I've lived the farm life, I've trudged through the snow to break the ice on water buckets, seen the horses' breath condensing in the cold winter air. And I've had a donkey.

Sam was the world's sweetest horse but he was having trouble adjusting to his new life as a pet. He'd come from a large lesson barn with lots of company. He kept breaking loose and running home - a rather dangerous occupation as he had to trot across a county road. He did it twice.

Up the road from us was a farm that was home to a traveling circus. They had elephants, camels, giraffes. And they had animals used in a petting zoo. I figured they might have a donkey that we could buy as a new buddy for Sam.

I'm not going to get into my opinion of circuses and petting zoos. This isn't a soapbox story. The owner seemed like a nice enough fellow who was fond of his animals and most of them were in good shape. But when I explained my mission he took me into a barn to look at a sad, droopy, emaciated old donkey.

"This is Sebastian," he told me. "He's the oldest donkey here. He's my favorite. But he's getting old and he's not happy. We can't take him with us anymore. He's lonely. He doesn't eat. If I could find him a good home, I'd give him away for free."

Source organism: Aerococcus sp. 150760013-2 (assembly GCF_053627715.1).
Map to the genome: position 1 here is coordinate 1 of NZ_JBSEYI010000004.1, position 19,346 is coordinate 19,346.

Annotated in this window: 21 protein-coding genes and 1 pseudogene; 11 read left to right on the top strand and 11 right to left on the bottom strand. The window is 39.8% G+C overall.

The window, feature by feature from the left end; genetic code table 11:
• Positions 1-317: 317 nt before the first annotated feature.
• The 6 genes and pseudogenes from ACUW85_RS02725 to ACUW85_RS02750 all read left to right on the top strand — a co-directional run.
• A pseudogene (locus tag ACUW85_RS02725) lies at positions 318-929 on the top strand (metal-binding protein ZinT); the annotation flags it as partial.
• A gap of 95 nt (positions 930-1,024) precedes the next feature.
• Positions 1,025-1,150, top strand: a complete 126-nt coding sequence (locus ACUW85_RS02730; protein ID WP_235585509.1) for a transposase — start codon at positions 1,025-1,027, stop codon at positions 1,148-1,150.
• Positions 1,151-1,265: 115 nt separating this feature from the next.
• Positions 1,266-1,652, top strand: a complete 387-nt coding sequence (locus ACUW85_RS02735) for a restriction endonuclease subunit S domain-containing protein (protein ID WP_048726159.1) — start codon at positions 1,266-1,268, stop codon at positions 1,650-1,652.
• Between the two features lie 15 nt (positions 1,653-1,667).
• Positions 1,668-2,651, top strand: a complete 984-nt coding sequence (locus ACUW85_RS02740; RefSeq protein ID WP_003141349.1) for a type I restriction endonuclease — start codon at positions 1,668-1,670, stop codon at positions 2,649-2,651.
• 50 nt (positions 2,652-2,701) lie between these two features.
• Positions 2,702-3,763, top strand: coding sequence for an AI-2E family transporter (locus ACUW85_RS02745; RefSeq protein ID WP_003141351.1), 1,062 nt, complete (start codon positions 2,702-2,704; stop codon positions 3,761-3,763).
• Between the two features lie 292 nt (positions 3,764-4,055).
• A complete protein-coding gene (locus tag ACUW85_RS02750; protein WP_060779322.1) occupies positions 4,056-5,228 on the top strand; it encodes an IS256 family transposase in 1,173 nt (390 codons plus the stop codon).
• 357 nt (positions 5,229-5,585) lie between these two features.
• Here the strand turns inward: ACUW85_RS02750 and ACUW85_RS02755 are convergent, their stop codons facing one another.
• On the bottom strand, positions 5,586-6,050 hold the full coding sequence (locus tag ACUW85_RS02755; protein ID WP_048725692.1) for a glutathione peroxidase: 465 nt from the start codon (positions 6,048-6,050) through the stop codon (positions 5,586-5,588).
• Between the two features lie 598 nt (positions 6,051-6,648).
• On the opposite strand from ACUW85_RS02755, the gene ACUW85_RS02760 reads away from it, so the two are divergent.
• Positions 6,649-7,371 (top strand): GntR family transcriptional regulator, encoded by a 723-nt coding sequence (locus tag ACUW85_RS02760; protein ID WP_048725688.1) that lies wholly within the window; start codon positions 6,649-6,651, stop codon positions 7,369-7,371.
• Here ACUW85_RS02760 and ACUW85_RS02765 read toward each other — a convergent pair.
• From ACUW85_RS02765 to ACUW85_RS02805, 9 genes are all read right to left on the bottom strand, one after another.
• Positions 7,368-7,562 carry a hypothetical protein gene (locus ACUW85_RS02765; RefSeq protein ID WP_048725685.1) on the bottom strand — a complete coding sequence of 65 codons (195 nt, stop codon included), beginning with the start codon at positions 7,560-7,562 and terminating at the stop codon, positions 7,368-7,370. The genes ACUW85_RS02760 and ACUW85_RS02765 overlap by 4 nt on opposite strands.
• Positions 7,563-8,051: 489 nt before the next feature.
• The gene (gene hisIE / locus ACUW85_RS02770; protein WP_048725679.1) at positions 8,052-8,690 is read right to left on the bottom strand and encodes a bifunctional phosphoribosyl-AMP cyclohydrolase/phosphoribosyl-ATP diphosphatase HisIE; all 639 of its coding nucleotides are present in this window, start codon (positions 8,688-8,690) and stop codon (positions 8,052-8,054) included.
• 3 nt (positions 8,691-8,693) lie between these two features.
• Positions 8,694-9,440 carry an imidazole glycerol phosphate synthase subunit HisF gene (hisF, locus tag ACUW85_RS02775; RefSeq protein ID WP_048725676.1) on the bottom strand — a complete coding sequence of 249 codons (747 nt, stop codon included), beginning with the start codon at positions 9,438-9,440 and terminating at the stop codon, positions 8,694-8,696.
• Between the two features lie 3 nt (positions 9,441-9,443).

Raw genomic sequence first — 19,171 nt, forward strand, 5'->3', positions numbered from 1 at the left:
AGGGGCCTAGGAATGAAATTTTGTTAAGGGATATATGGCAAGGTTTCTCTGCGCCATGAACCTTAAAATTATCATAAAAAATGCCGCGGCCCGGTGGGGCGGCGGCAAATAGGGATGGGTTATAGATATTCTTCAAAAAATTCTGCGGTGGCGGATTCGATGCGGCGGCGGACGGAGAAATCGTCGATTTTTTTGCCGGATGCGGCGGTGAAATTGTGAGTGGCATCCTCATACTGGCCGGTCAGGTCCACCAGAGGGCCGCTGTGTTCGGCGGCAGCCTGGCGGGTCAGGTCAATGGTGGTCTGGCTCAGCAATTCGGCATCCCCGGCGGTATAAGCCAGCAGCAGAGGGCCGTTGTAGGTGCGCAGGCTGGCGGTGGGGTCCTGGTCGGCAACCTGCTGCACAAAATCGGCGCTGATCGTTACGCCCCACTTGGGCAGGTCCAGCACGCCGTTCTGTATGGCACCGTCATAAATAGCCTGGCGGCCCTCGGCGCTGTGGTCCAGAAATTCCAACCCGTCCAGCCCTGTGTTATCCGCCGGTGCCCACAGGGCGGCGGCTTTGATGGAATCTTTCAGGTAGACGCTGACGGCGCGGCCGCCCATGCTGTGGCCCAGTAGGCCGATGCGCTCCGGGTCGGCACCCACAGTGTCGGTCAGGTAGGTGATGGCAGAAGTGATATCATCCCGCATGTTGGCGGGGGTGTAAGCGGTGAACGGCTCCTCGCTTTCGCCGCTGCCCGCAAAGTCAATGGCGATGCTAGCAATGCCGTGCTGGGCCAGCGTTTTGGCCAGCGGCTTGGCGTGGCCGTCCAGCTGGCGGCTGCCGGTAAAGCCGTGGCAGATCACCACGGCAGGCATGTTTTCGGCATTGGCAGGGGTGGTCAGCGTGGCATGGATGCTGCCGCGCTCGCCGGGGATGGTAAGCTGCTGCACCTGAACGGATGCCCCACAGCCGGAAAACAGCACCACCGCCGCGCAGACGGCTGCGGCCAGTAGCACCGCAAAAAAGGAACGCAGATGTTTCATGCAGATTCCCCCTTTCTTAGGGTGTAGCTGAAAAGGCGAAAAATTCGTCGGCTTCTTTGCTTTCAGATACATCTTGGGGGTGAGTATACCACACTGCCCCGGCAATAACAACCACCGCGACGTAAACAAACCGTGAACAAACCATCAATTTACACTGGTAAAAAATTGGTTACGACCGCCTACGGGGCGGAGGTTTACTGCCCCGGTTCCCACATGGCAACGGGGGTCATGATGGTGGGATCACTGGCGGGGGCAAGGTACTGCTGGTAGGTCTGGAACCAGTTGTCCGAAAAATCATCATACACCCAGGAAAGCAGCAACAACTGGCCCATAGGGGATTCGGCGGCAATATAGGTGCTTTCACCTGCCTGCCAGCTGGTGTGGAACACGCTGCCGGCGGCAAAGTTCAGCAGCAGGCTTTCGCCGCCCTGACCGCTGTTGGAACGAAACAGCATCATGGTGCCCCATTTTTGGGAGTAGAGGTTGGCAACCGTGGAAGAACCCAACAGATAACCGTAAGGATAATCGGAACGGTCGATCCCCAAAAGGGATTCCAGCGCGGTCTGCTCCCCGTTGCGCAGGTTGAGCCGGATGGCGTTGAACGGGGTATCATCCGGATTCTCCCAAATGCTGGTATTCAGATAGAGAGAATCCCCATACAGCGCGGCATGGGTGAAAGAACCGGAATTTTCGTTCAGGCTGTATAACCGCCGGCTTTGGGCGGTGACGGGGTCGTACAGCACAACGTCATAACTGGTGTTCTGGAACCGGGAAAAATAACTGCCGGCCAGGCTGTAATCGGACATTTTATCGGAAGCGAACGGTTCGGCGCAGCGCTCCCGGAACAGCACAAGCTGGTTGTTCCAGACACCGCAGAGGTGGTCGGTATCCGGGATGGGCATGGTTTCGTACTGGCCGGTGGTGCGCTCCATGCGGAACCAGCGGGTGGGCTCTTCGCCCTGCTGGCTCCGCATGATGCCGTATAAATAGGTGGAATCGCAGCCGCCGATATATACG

I scratched Sebastian's dirty ears and spoke to him softly. He didn't react.

"He's a good old fellow," the owner assured me. "He deserves a good retirement."

Always a sucker for a sad story, I agreed. The owner said he'd drop the donkey off later that afternoon.

By evening, we owned a donkey.

Sebastian had a small, donkey-sized stall across the aisle from Sam. The gate seemed secure, though it wasn't the Fort Knox-type contraption we'd rigged to keep Sam from breaking down the door when he'd been in Houdini mode.

The next morning at five ayem, I woke to an ungodly braying.


Nobody tells you the worst part of a donkey's song is the part where he keeps singing while he inhales for the next line. Yikes.

So I bundled up while the family slept and fed the two roommates. Sam was looking at Sebastian with a dubious expression. Sebastian was looking downright hungry.